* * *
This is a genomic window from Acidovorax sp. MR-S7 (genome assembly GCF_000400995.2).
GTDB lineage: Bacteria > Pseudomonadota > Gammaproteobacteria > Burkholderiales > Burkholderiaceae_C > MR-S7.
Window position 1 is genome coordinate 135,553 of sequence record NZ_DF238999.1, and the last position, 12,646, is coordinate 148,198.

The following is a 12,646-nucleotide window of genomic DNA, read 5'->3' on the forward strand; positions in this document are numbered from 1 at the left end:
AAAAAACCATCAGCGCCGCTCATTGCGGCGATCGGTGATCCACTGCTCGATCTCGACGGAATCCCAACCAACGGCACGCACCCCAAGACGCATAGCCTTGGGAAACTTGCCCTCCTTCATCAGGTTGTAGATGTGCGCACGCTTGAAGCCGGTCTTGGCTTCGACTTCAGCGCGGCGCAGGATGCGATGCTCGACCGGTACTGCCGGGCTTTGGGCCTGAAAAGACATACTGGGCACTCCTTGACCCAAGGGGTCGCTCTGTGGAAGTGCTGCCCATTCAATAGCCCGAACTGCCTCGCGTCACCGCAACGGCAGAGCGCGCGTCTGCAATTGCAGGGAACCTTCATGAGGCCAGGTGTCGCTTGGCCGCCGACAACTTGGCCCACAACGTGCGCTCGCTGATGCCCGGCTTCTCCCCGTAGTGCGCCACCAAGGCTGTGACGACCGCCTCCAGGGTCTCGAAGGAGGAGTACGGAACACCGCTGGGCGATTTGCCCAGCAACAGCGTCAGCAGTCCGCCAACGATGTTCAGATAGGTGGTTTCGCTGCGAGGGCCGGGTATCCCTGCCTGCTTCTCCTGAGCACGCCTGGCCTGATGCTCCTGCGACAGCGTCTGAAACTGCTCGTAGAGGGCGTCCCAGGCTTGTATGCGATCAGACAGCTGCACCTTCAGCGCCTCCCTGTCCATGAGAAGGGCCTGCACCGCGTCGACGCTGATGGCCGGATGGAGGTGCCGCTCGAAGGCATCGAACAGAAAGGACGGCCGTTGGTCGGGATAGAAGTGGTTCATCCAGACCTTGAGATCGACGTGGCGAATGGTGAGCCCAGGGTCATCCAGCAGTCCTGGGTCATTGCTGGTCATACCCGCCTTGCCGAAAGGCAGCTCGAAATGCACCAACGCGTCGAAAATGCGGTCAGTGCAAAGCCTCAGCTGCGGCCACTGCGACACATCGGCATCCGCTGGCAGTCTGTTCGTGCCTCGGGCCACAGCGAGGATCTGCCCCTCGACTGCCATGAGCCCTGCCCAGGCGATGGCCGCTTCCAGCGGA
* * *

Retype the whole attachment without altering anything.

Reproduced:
This is a genomic window from Acidovorax sp. MR-S7 (genome assembly GCF_000400995.2).
GTDB lineage: Bacteria > Pseudomonadota > Gammaproteobacteria > Burkholderiales > Burkholderiaceae_C > MR-S7.
Window position 1 is genome coordinate 135,553 of sequence record NZ_DF238999.1, and the last position, 12,646, is coordinate 148,198.

The following is a 12,646-nucleotide window of genomic DNA, read 5'->3' on the forward strand; positions in this document are numbered from 1 at the left end:
AAAAAACCATCAGCGCCGCTCATTGCGGCGATCGGTGATCCACTGCTCGATCTCGACGGAATCCCAACCAACGGCACGCACCCCAAGACGCATAGCCTTGGGAAACTTGCCCTCCTTCATCAGGTTGTAGATGTGCGCACGCTTGAAGCCGGTCTTGGCTTCGACTTCAGCGCGGCGCAGGATGCGATGCTCGACCGGTACTGCCGGGCTTTGGGCCTGAAAAGACATACTGGGCACTCCTTGACCCAAGGGGTCGCTCTGTGGAAGTGCTGCCCATTCAATAGCCCGAACTGCCTCGCGTCACCGCAACGGCAGAGCGCGCGTCTGCAATTGCAGGGAACCTTCATGAGGCCAGGTGTCGCTTGGCCGCCGACAACTTGGCCCACAACGTGCGCTCGCTGATGCCCGGCTTCTCCCCGTAGTGCGCCACCAAGGCTGTGACGACCGCCTCCAGGGTCTCGAAGGAGGAGTACGGAACACCGCTGGGCGATTTGCCCAGCAACAGCGTCAGCAGTCCGCCAACGATGTTCAGATAGGTGGTTTCGCTGCGAGGGCCGGGTATCCCTGCCTGCTTCTCCTGAGCACGCCTGGCCTGATGCTCCTGCGACAGCGTCTGAAACTGCTCGTAGAGGGCGTCCCAGGCTTGTATGCGATCAGACAGCTGCACCTTCAGCGCCTCCCTGTCCATGAGAAGGGCCTGCACCGCGTCGACGCTGATGGCCGGATGGAGGTGCCGCTCGAAGGCATCGAACAGAAAGGACGGCCGTTGGTCGGGATAGAAGTGGTTCATCCAGACCTTGAGATCGACGTGGCGAATGGTGAGCCCAGGGTCATCCAGCAGTCCTGGGTCATTGCTGGTCATACCCGCCTTGCCGAAAGGCAGCTCGAAATGCACCAACGCGTCGAAAATGCGGTCAGTGCAAAGCCTCAGCTGCGGCCACTGCGACACATCGGCATCCGCTGGCAGTCTGTTCGTGCCTCGGGCCACAGCGAGGATCTGCCCCTCGACTGCCATGAGCCCTGCCCAGGCGATGGCCGCTTCCAGCGGA